Contractors in areas such as mechanical, electrical and equipment servicing are set to grab billions of dollars’ worth of opportunity as expenditure on maintenance and servicing of mining, oil and gas facilities grows by 60 percent in real terms over the next five years, the latest forecast suggests.

In its Mining in Australia 2017-2032 report, BIS Oxford Economics says it expects the dollar value of expenditure on maintenance of resource facilities to increase from $7.1 billion per annum in 2016/17 to $12.0 billion per annum in 2021/22.

In real (inflation adjusted) terms, BIS says this equates to a rise of 60 percent over the period.

Leading the way will be oil and gas, where BIS expects maintenance activity to triple.

Work will also be strong in areas such as iron, gold, copper, lead, zinc and bauxite and even coal – where existing mines are being ‘dusted off’.

Adrian Hart, Associate Director of Construction, Maintenance and Mining at BIS, says growth will be driven by two factors.

First, massive levels of investment in new mine development has expanded the size of the asset base which needs to be maintained.

This will continue to be the case in oil and gas as mega projects such as Wheatstone, Ichthys and Prelude come online.

Second, maintenance activity has been curtailed over recent years as low commodity prices forced miners to slash outflows.

This has led to a backlog which firms are now looking to address with prices having recovered.

“Over the last few years, we have been ramping up production as we benefit from that mining investment boom,” Hart said.

“But we have been squeezing maintenance.”

“Typically, you expect to see maintenance rise in a production boom. You are driving assets, you are sweating them hard, you are generating output. Generally, that means maintenance as well.”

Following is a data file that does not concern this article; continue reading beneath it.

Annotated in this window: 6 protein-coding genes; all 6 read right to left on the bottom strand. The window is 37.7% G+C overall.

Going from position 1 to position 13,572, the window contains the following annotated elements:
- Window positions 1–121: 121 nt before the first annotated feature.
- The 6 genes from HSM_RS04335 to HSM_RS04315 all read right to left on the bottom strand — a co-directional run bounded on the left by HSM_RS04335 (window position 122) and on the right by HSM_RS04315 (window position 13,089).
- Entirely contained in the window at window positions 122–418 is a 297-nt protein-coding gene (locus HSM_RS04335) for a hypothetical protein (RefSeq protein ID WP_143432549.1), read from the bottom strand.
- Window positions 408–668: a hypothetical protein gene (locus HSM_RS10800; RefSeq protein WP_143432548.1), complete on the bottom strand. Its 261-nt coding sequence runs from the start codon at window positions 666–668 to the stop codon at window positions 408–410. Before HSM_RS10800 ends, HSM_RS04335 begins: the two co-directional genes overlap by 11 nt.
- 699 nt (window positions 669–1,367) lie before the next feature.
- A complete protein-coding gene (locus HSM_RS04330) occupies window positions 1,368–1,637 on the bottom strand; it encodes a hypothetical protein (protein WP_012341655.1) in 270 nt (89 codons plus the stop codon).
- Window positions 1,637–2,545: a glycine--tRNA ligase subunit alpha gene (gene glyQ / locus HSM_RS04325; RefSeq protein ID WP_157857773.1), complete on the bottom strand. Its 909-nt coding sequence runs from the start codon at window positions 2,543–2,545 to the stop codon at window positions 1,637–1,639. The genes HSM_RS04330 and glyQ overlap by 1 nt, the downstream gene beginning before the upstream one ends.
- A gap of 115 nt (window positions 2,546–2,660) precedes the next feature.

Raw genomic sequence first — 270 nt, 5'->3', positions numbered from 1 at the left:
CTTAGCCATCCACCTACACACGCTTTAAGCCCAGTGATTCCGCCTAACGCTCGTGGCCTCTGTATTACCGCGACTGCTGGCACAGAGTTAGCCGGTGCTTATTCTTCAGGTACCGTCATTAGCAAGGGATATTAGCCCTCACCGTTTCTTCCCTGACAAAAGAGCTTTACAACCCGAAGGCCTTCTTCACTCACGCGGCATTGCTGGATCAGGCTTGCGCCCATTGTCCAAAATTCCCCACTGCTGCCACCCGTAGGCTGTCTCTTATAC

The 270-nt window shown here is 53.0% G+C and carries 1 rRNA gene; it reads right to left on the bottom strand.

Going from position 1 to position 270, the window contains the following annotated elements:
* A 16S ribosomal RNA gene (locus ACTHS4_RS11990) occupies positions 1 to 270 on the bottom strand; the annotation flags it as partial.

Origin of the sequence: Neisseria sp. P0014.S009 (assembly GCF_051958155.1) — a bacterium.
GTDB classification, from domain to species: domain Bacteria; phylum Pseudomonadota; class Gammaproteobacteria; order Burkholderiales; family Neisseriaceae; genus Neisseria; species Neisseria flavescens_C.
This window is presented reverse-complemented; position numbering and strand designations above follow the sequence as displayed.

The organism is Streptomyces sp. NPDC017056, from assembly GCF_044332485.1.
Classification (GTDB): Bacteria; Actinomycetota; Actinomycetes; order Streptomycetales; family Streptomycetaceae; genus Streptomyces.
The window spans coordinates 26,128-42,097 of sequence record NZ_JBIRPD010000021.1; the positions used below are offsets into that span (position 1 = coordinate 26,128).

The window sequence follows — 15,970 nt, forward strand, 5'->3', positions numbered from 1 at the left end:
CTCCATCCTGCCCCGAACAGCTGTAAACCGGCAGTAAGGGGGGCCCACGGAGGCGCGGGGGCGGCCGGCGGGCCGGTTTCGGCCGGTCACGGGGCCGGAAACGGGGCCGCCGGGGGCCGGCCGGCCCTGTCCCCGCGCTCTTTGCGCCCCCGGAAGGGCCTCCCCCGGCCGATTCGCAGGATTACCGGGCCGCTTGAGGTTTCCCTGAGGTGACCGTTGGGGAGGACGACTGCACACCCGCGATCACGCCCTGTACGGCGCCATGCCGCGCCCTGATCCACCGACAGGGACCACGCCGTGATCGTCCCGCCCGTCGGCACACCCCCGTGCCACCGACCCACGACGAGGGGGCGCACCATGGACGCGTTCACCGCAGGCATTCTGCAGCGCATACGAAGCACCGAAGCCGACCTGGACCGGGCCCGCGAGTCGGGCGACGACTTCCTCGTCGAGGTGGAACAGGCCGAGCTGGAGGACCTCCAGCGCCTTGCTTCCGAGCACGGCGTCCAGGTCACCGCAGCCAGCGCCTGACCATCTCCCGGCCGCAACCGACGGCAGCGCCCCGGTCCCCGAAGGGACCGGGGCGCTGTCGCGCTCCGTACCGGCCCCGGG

“But we didn’t really see that. We saw very tight conditions where low commodity prices kept expenditure in cheque in a range of operation areas. Maintenance was really hit hard.”

“What’s happened (now) is that the price rise has given miners breathing room to say, ‘let’s get back on track with some of this maintenance we ought to be doing.”

The forecasts come as recovering commodity prices underpin an improving resource sector outlook more generally.

Having dropped by more than half between 2012 and late 2015, prices in the RBA Index of Commodity Prices have since bounced back and are around 30 percent above this low point.

In its report, BIS says conditions across the sector will improve.

It says production will rise by about 28 percent over the next five years whilst exploration activity will increase from $2.9 billion per annum to $4.0 billion per annum.

The forecaster did not include Adani’s $16 billion Carmichael coal project in its numbers.

This, it said, was unlikely to proceed in light of a subdued long-term outlook for steaming coal, high development costs and risks in obtaining finance.

Hart said negative stories about mining were oversold.

He said economies throughout the US and Europe were improving whilst China and India were going strong.

“For years, we have been talking about the mining investment downturn and weaker economic growth for Australia because of it,” Hart said.

“Really, the story is now that we have passed the bottom. A lot of commodities are on the rise again, there is a new narrative in mining that is more about ‘yes, we are starting to grow again in production, maintenance and investment …’”

“… It’s a positive for the industry and it is underwritten by global growth.”